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Historians and sociologists have remarked the occurrence, in science, of "multiple independent discovery". Robert K. Merton defined such "multiples" as instances in which similar discoveries are made by scientists working independently of each other.[1] "Sometimes," writes Merton, "the discoveries are simultaneous or almost so; sometimes a scientist will make a new discovery which, unknown to him, somebody else has made years before."[2]

Commonly cited examples of multiple independent discovery are the 17th-century independent formulation of calculus by Isaac Newton, Gottfried Wilhelm Leibniz and others, described by A. Rupert Hall;[3] the 18th-century discovery of oxygen by Carl Wilhelm Scheele, Joseph Priestley, Antoine Lavoisier and others; and the theory of the evolution of species, independently advanced in the 19th century by Charles Darwin and Alfred Russel Wallace.

Multiple independent discovery, however, is not limited to such famous historic instances. Merton believed that it is multiple discoveries, rather than unique ones, that represent the common pattern in science.[4]

Merton contrasted a "multiple" with a "singleton"—a discovery that has been made uniquely by a single scientist or group of scientists working together.[5]

A distinction is drawn between a discovery and an invention, as discussed for example by Bolesław Prus.[6] However, discoveries and inventions are inextricably related, in that discoveries lead to inventions, and inventions facilitate discoveries; and since the same phenomenon of multiplicity occurs in relation to both discoveries and inventions, this article lists both multiple discoveries and multiple inventions.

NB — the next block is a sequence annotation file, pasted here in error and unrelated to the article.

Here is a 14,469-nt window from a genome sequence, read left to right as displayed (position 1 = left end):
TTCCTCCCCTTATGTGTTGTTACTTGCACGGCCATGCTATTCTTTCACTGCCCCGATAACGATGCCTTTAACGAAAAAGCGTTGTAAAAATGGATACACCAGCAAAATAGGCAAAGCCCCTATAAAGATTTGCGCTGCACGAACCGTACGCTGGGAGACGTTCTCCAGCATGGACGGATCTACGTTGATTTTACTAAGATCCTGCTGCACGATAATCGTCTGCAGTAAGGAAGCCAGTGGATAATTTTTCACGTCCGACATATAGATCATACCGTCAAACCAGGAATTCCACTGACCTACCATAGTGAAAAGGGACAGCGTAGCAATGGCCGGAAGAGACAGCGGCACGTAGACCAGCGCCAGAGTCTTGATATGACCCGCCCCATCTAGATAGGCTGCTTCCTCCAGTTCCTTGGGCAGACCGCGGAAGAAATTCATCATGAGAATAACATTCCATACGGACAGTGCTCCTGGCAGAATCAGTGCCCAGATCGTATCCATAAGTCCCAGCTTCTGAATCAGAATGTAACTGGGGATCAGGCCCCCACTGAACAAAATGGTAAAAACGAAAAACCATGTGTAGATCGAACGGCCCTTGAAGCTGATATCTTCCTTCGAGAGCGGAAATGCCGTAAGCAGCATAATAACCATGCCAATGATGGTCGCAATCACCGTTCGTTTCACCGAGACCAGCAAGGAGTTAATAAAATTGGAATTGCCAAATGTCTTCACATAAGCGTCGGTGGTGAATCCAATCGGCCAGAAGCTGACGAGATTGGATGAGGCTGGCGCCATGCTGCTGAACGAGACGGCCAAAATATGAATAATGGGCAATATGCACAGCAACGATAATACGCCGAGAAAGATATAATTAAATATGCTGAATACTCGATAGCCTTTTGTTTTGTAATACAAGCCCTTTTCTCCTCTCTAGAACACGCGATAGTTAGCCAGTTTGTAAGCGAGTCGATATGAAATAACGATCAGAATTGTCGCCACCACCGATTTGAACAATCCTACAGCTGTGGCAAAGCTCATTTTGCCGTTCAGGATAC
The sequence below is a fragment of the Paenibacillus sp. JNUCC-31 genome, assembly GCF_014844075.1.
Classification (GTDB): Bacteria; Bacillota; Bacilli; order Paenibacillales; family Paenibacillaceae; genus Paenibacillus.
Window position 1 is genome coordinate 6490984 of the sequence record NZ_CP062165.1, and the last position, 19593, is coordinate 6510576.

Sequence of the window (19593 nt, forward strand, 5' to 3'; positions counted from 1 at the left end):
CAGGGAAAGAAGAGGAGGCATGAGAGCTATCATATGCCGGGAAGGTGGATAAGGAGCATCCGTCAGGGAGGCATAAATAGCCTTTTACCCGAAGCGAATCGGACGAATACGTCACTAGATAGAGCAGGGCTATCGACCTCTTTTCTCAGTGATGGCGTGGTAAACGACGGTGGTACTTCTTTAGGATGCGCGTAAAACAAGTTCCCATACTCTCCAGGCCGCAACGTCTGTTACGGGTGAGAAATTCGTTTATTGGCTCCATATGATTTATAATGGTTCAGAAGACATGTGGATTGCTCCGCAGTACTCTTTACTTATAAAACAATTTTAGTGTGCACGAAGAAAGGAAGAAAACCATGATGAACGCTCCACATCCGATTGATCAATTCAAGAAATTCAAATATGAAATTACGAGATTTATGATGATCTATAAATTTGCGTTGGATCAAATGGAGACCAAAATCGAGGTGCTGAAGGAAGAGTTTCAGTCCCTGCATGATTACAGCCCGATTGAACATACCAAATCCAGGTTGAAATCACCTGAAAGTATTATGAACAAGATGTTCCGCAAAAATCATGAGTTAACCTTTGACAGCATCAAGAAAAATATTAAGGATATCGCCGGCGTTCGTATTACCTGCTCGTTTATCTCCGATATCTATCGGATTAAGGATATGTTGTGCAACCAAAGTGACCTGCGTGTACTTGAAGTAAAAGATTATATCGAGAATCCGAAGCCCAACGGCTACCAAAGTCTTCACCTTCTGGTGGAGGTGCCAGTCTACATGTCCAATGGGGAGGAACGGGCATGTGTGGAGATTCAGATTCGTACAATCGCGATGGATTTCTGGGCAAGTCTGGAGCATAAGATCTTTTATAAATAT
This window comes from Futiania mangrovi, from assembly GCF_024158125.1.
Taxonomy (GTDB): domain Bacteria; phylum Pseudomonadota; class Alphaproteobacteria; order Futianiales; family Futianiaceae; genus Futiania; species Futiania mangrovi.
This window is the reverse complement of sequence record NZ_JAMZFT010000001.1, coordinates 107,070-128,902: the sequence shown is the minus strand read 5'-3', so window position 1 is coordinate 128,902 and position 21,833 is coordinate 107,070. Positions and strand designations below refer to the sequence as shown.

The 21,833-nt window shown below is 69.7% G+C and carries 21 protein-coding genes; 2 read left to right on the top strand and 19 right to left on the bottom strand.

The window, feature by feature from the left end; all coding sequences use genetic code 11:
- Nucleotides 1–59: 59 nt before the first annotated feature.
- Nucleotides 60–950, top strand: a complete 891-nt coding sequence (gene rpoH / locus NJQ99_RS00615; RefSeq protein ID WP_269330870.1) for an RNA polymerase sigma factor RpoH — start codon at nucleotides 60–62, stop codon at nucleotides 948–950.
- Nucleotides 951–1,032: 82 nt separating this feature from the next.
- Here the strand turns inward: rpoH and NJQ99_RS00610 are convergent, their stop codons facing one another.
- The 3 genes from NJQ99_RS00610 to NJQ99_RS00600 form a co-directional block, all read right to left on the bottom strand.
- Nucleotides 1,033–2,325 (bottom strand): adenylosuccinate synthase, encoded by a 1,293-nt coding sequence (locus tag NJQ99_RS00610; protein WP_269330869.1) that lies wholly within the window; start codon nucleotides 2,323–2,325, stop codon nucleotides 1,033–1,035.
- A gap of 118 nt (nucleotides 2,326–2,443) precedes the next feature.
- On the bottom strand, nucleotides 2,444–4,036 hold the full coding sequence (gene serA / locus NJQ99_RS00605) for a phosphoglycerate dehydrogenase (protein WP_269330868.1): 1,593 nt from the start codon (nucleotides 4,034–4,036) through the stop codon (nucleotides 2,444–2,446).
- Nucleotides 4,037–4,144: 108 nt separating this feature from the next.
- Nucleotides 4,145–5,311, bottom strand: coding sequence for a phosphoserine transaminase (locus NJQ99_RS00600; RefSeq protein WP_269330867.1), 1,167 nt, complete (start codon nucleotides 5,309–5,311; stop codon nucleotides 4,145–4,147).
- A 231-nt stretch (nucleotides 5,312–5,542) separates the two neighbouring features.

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13th century CEEdit

14th centuryEdit

16th centuryEdit

17th centuryEdit

18th centuryEdit

19th centuryEdit

20th centuryEdit

21st centuryEdit


When the time is ripe for certain things, these things appear in different places in the manner of violets coming to light in early spring.

— Farkas Bolyai to his son János Bolyai, urging him to claim the invention of non-Euclidean geometry without delay,
quoted in Ming Li and Paul Vitanyi, An introduction to Kolmogorov Complexity and Its Applications, 1st ed., 1993, p. 83.

[Y]ou do not [make a discovery] until a background knowledge is built up to a place where it's almost impossible not to see the new thing, and it often happens that the new step is done contemporaneously in two different places in the world, independently.

— a physicist Nobel laureate interviewed by Harriet Zuckerman, in Scientific Elite: Nobel Laureates in the United States, 1977, p. 204.

[A] man can no more be completely original [...] than a tree can grow out of air.

— George Bernard Shaw, preface to Major Barbara (1905).

See alsoEdit


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  2. ^ Robert K. Merton (1973). The Sociology of Science: Theoretical and Empirical Investigations. University of Chicago Press. p. 371. ISBN 978-0-226-52092-6.
  3. ^ A. Rupert Hall, Philosophers at War, New York, Cambridge University Press, 1980.
  4. ^ Robert K. Merton, "Singletons and Multiples in Scientific Discovery: a Chapter in the Sociology of Science", Proceedings of the American Philosophical Society, 105: 470–86, 1961. Reprinted in Robert K. Merton, The Sociology of Science: Theoretical and Empirical Investigations, Chicago, University of Chicago Press, 1973, pp. 343–70.
  5. ^ Robert K. Merton, On Social Structure and Science, p. 307.
  6. ^ Bolesław Prus, O odkryciach i wynalazkach (On Discoveries and Inventions): A Public Lecture Delivered on 23 March 1873 by Aleksander Głowacki [Bolesław Prus], Passed by the [Russian] Censor (Warsaw, 21 April 1873), Warsaw, Printed by F. Krokoszyńska, 1873, p. 12.
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